Augustus Taiwo “Tai” Solarin born on 20 August 1922, he was a Nigerian educator and author. He established the famous Mayflower School, Ikenne, Ogun State in 1956. In 1952, Solarin became the principal of Molusi College, Ijebu Igbo, a post he held till 1956 when he became the proprietor and principal of Mayflower School.
He attended Wesley College in Ibadan. Solarin was inspired by the writings of Nnamdi Azikiwe who encouraged young people to travel abroad for study. His initial attempt to gain a passport fell through but he later enlisted in the British Air Force and served with the Royal Air Force as a navigator in the Second World War. He remained in Britain, studying at University of Manchester, and then at the University of London. Tai Solarin married English-born Sheila Mary Tuer in 1951
Tai Solarin was also a well known humanist and atheist who opposed the ownership of the schools by churches. Tai Solarin once said that “black(people) hold onto their God just as the drunken man holds on to the street lamp post—for physical support only. In 2004, the Mayflower School played host to an International Humanist Conference, commemorating the life and work of Tai Solarin. It was attended by guests from the United States, Africa and Europe. Uncle Tai, as he was popularly known, derived immense pleasure in selflessly and fearlessly advocating for a better Nigeria, an action borne out of genuine, unfettered, earnest and heartfelt feeling about the state and future of the nation and the future generation.
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He was dissatisfied with the mind boggling erosion of values, the misrule and total collapse of all facets of life and sectors in the country and expressed shock at the unfathomable silence and culpability of the leadership and people. He was never known to capitulate to ephemeral inducements, paradisal accountrements and corporeal appurtenances.
Tai Solarin was unequivocal and explicit on the side of justice, truth and fairplay, was always ready to suffer for the sake of others, share in their misery and stand by the weak
Tai Solarin wrote regularly for the Daily Times, the Nigerian Tribune and The Guardian.
More About Dr. Tai Solarin
Tai Solarin was famous in Nigeria as both a social critic and an educator
. Affectionately known as “Uncle Tai” by his admirers
, he was usually found wearing sneakers, shorts, and a khaki hunting cap, inspiring some to remark that he looked more like a “village eccentric” than a great intellectual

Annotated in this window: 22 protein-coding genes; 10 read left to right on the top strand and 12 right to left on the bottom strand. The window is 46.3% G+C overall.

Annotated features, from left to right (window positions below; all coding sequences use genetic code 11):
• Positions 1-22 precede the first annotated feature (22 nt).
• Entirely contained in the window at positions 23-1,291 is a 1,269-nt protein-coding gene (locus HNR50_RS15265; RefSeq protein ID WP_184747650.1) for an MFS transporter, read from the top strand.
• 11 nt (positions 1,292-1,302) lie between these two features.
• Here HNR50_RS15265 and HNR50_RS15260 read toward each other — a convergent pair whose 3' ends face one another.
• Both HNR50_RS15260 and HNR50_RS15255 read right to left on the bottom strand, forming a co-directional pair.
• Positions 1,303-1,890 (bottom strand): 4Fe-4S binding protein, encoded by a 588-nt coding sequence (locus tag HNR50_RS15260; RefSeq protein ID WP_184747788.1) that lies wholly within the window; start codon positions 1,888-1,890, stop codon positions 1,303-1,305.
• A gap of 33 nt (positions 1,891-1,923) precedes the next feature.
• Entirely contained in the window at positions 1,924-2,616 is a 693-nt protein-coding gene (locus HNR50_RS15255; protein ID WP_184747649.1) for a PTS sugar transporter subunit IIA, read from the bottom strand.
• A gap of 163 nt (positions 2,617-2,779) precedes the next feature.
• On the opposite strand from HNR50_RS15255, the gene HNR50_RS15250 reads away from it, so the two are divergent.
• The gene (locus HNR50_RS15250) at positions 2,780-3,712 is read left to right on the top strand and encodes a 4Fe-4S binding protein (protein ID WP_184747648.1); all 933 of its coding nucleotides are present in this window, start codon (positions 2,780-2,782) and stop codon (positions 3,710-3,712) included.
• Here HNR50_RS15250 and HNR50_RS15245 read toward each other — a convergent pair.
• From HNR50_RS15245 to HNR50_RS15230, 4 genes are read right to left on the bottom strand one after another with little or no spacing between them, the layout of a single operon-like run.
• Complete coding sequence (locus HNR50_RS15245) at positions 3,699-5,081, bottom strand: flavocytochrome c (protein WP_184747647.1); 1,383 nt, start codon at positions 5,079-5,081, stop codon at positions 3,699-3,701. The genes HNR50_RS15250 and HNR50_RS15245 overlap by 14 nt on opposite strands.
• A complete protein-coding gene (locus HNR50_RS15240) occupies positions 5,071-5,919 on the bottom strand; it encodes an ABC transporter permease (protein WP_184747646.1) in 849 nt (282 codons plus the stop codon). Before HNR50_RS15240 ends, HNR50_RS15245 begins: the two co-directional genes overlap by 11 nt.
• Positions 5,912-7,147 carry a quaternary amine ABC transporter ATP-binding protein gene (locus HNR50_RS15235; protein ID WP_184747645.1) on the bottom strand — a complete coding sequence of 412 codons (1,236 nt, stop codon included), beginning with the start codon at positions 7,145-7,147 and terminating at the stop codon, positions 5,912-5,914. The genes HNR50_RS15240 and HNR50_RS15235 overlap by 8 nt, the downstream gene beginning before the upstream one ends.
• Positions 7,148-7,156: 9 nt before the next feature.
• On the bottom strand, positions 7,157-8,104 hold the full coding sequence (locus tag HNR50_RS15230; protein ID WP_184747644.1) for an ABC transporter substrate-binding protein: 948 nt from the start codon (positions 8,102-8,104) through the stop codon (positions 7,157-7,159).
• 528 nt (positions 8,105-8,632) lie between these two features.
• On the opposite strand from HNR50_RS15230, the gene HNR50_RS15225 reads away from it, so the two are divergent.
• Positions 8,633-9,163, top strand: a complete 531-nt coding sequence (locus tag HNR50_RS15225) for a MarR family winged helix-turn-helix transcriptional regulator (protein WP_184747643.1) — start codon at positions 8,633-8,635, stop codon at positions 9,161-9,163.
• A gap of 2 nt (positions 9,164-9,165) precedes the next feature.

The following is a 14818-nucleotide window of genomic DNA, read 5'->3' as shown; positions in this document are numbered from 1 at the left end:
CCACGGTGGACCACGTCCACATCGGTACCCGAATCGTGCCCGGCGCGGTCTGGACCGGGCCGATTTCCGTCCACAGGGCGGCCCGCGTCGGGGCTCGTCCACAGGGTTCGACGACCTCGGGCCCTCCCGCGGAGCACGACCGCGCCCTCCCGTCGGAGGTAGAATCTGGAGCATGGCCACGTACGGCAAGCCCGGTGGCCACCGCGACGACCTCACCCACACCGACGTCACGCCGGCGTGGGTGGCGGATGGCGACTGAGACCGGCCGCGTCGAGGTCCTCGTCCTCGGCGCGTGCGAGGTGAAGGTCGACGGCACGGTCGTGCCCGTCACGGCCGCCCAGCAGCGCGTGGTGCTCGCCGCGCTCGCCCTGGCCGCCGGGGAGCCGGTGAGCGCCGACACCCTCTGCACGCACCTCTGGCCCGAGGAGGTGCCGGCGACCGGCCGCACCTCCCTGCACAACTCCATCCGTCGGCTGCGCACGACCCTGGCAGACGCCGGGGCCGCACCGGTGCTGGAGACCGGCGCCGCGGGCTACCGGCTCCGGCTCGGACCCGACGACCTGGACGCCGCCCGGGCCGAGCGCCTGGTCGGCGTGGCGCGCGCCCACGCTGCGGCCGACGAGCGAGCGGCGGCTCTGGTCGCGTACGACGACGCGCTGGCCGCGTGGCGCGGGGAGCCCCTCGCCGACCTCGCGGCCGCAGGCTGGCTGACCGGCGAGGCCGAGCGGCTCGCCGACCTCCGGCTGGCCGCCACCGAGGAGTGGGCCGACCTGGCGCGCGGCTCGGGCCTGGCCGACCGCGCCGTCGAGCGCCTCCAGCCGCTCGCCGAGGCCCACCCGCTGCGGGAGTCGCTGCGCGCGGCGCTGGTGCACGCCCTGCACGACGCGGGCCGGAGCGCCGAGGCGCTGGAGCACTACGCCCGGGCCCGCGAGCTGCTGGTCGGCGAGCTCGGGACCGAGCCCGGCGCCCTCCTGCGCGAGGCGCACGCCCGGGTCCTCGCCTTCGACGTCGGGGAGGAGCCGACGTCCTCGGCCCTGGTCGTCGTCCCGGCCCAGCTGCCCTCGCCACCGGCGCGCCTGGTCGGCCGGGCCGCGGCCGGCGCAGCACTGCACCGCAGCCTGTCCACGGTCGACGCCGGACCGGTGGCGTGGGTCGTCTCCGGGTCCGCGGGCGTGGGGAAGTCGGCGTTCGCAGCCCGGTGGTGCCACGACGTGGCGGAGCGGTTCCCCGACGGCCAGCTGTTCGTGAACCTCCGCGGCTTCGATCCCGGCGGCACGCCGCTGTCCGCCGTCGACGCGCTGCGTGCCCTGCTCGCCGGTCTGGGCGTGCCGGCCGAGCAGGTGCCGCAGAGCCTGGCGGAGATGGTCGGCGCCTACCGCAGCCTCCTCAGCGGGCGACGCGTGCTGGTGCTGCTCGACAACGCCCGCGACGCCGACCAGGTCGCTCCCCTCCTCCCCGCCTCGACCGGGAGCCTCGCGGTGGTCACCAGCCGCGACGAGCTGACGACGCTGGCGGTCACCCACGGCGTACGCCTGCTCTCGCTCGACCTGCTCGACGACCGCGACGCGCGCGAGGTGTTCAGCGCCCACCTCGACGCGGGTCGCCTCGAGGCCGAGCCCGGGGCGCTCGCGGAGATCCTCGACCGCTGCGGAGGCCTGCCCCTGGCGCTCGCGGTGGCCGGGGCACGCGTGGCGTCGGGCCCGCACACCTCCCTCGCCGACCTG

. Although there are several people and organizations in Nigeria and Ghana attempting to educate the public about secular humanism and its ideals, Tai Solarin is by far the most interesting of them all.
Tai Solarin was born in 1922 and had a long and interesting history. A native Nigerian, he was educated in a Nigerian missionary school, served in Britain’s Royal Air Force during World War II, and finished a bachelor’s degree in history and geography at the University of Manchester, Great Britain, in 1952
. Tai returned to Western Nigeria to become Principal of Molusi College from 1952 to 1955
. Because Molusi’s governing board forced him to open each school day with hymns and prayers, and march his students to church every Sunday, he protested and eventually quit
. He wasted no time. He started his own school in 1956, calling it the Mayflower School, followed by the Mayflower Junior School in 1959, both located in Ikenne, southwestern Nigeria, where Tai lived for the remainder of his life
. He briefly returned to England to pursue graduate studies at the University of London.
. Then, in 1976, he turned the original Mayflower school over to the government, though it was still run under Tai’s direct guidance and innovative principles until his death
. Dr. Solarin also became chairman of the People’s Bank of Nigeria in 1989, a position he held until his death
• Towards Nigeria’s Moral Self-Government
• Thinking with You.
• A Message for Young Nigerians.
• To Mother With Love.
• Mayflower; the story of a school.
He died on 27 June 1994 (aged 71) in the town of Ikenne in southwestern Nigeria, where he had a home.